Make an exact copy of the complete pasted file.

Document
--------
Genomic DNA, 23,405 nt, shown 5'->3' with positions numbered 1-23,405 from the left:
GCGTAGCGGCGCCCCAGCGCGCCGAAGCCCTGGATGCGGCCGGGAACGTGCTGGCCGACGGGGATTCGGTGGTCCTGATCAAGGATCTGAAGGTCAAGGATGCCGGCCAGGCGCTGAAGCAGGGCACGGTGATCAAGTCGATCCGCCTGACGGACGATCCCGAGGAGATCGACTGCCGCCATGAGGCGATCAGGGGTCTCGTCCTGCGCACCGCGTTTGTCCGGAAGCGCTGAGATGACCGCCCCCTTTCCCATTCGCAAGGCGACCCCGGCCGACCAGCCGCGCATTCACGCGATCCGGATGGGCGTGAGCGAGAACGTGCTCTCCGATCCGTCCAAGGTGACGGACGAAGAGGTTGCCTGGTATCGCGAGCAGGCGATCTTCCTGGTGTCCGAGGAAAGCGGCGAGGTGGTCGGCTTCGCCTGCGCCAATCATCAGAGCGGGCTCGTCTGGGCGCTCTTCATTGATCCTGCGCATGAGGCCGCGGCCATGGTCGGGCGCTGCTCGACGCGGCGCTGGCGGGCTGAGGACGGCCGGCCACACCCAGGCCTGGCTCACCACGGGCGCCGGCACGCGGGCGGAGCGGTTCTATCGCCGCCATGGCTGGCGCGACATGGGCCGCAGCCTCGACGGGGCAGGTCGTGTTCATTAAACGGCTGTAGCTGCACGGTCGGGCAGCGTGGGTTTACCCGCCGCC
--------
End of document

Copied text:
Genomic DNA, 23,405 nt, shown 5'->3' with positions numbered 1-23,405 from the left:
GCGTAGCGGCGCCCCAGCGCGCCGAAGCCCTGGATGCGGCCGGGAACGTGCTGGCCGACGGGGATTCGGTGGTCCTGATCAAGGATCTGAAGGTCAAGGATGCCGGCCAGGCGCTGAAGCAGGGCACGGTGATCAAGTCGATCCGCCTGACGGACGATCCCGAGGAGATCGACTGCCGCCATGAGGCGATCAGGGGTCTCGTCCTGCGCACCGCGTTTGTCCGGAAGCGCTGAGATGACCGCCCCCTTTCCCATTCGCAAGGCGACCCCGGCCGACCAGCCGCGCATTCACGCGATCCGGATGGGCGTGAGCGAGAACGTGCTCTCCGATCCGTCCAAGGTGACGGACGAAGAGGTTGCCTGGTATCGCGAGCAGGCGATCTTCCTGGTGTCCGAGGAAAGCGGCGAGGTGGTCGGCTTCGCCTGCGCCAATCATCAGAGCGGGCTCGTCTGGGCGCTCTTCATTGATCCTGCGCATGAGGCCGCGGCCATGGTCGGGCGCTGCTCGACGCGGCGCTGGCGGGCTGAGGACGGCCGGCCACACCCAGGCCTGGCTCACCACGGGCGCCGGCACGCGGGCGGAGCGGTTCTATCGCCGCCATGGCTGGCGCGACATGGGCCGCAGCCTCGACGGGGCAGGTCGTGTTCATTAAACGGCTGTAGCTGCACGGTCGGGCAGCGTGGGTTTACCCGCCGCC